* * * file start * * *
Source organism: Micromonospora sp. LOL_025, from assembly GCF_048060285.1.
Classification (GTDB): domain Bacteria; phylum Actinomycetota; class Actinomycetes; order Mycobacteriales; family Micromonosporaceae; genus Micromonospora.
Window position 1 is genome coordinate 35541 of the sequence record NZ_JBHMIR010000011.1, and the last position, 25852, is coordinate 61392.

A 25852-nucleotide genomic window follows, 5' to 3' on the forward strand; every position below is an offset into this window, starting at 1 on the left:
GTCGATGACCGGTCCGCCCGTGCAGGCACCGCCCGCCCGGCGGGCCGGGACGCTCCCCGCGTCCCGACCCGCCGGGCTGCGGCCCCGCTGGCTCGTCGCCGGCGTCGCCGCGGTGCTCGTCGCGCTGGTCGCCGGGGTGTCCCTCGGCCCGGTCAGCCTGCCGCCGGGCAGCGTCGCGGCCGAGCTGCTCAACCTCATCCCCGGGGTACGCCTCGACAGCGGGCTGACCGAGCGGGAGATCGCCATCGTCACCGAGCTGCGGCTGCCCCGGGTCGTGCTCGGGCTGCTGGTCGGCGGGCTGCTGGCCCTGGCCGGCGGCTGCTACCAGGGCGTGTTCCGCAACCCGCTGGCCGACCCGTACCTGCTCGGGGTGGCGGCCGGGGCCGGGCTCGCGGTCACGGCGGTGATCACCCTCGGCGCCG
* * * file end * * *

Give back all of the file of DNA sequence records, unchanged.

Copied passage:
Source organism: Micromonospora sp. LOL_025, from assembly GCF_048060285.1.
Classification (GTDB): domain Bacteria; phylum Actinomycetota; class Actinomycetes; order Mycobacteriales; family Micromonosporaceae; genus Micromonospora.
Window position 1 is genome coordinate 35541 of the sequence record NZ_JBHMIR010000011.1, and the last position, 25852, is coordinate 61392.

A 25852-nucleotide genomic window follows, 5' to 3' on the forward strand; every position below is an offset into this window, starting at 1 on the left:
GTCGATGACCGGTCCGCCCGTGCAGGCACCGCCCGCCCGGCGGGCCGGGACGCTCCCCGCGTCCCGACCCGCCGGGCTGCGGCCCCGCTGGCTCGTCGCCGGCGTCGCCGCGGTGCTCGTCGCGCTGGTCGCCGGGGTGTCCCTCGGCCCGGTCAGCCTGCCGCCGGGCAGCGTCGCGGCCGAGCTGCTCAACCTCATCCCCGGGGTACGCCTCGACAGCGGGCTGACCGAGCGGGAGATCGCCATCGTCACCGAGCTGCGGCTGCCCCGGGTCGTGCTCGGGCTGCTGGTCGGCGGGCTGCTGGCCCTGGCCGGCGGCTGCTACCAGGGCGTGTTCCGCAACCCGCTGGCCGACCCGTACCTGCTCGGGGTGGCGGCCGGGGCCGGGCTCGCGGTCACGGCGGTGATCACCCTCGGCGCCG